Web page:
31 October 2013

The battle for audience attention

A general view shows Court One during the opening of the Supreme Court of the United Kingdom in London, October 16, 2009. REUTERS/Gareth Fuller/Pool

History is being made today with the televising of court of appeal proceedings.

And about time too is my reaction, because the prohibition on video and tape-recording in courts once stood in the way of my attempts to study court-room language. American colleagues had no problem in assembling large collections of tape-recorded hearings - and were generous enough to supply us with copies - on which, more HERE.

My interest in working out what turned jurors on and off led me to start recording political speeches and to focus on bursts of applause - as clapping was fairly concrete evidence that listeners were not only awake but also approved of what had just been said. This led to publication of a book that was to take my life in a different direction - and, later on to books aimed at showing people how to use what we had learnt about the main techniques in their own speeches and presentations.

So, to mark the day when I ought to be thinking about collecting video-tapes of court of appeal proceedings (but probably won't), I thought I'd post the beginnings of what became of some of the original research when applied to speaker-audience interaction more generally - from Lend Me Your Ears, Chapter 2...

The Battle for Audience Attention
Keeping Listeners Awake and Engaged

Most of us find it easy enough to discuss aspects of our life or work with one or two colleagues, friends, or even with complete strangers. But it’s a very different story when it comes to standingup and talking about the same subjects to an audience. Confident communicators suddenly find themselves crippled by nerves, the normally articulate sound muddled and confused, and enthusiasts for their subjects come across as dull, boring and monotonous. You will almost certainly have seen this happen. It may even have happened to you – but you may not be quite sure exactly why
it happens.

This difference in our level of confidence and effectiveness, depending on whether we’re speaking in a conversation or to an audience, is so great and so debilitating for so many people that it demands an explanation. The chapters in Part I set out to provide an answer by showing that there is what amounts to a ‘language of public speaking’. Less complicated and much easier to learn than a foreign language, it involves subtle deviations from everyday speech that can make life difficult for anyone who isn’t fully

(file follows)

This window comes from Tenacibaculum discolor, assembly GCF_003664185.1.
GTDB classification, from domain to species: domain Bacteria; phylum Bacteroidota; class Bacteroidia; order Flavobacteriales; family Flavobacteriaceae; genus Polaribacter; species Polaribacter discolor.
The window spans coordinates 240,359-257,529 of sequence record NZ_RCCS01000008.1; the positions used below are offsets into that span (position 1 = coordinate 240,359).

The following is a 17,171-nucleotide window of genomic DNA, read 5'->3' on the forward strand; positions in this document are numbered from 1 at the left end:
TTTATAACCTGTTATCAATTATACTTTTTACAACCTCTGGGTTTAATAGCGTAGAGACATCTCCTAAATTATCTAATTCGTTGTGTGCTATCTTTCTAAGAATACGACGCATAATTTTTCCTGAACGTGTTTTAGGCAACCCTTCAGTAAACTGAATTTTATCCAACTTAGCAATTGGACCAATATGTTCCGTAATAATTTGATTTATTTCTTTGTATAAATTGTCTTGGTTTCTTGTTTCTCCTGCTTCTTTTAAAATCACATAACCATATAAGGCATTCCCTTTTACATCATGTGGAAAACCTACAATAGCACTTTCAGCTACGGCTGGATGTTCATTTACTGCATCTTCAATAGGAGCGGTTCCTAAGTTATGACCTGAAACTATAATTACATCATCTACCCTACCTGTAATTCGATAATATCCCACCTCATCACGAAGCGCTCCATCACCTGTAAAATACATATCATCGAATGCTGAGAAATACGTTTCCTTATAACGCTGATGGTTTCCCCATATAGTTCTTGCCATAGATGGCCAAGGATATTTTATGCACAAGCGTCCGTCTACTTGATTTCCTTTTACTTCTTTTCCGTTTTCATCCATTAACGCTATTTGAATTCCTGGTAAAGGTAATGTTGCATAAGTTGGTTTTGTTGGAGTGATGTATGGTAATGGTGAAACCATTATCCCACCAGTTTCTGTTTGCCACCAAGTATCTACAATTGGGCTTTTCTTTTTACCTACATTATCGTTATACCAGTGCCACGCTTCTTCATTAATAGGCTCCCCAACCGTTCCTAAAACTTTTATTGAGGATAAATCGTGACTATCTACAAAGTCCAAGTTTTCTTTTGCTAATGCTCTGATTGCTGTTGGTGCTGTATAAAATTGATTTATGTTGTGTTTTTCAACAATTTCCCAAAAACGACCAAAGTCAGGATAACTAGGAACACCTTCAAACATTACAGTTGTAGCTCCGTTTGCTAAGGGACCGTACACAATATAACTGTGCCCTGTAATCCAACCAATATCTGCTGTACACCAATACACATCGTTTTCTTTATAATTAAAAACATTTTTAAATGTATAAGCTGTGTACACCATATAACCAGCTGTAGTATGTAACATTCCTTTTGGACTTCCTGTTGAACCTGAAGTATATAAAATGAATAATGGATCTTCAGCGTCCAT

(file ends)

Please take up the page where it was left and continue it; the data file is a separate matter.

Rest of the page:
aware of them. Knowing what these deviations are is an essential
first step towards understanding and mastering the techniques of
effective speech-making.

Different ways of speaking
Speaking in public is obviously different from just about any other form of communication we ever get involved in. The sense of unease experienced when making a speech or presentation tends to be accompanied by a vague realisation that our normal, everyday style of speaking doesn’t seem to be working in quite the way we expect. Speaking to an audience seems to require skills otherthan those that serve us so well during the rest of our talking lives. The trouble is that it’s not always immediately obvious what these are, or why our normal resources are failing us. This is why we can find ourselves, often good communicators in every other way, struggling and bewildered against the tide of polite indifference washing over us from an audience who would clearly rather be somewhere else.

One reason for this is that our ability to speak is something that we have taken for granted since infancy. Speaking to an audience requires different skills from those that serve us so well during the rest of our talking lives.  The trouble is that it is not immediately obvious what these are, let alone why our normal resources are failing us.

Apart from academic researchers who specialise in the study of talk, hardly anyone ever gives much thought to the detailed mechanics of how speech works. Most people’s technical understanding of conversation is similar to their technical understanding of what’s involved in riding a bicycle. Both are things we can do, without so much as a second thought, but the basic principles of how to do them are far from easy to put into words.

An ability to use language is often cited as the crucial factor distinguishing humans from other animals. But it is probably more accurate to say that the crucial factor is an ability to converse – and it’s more than mere ability. As conversationalists we are absolute experts. We listen, we understand, we contribute, all within fractions of a second. And we’re able to do this because
we start learning to converse from the moment we make our first sounds.

The type of speech we first learn as infants is conversation. As we grow older, it is the speaking skills of conversation that we spend most time practising and developing. In effect, we become specialists in conversational techniques, and it’s as conversationalists that we spend the vast majority of our talking lives. Only very occasionally do we have to speak in ways that are clearly different from conversation, such as in classrooms, courtrooms, places of worship, interviews, meetings, debates, speeches or presentations. As narrow specialists in conversation, it’s hardly surprising that we feel so uneasy when we have to speak in these less familiar situations. Nor is it surprising that the few who do develop these more specialised speaking skills – such as teachers, lawyers, politicians or clerics – come to be viewed as (and paid as) professionals....(to be continued).

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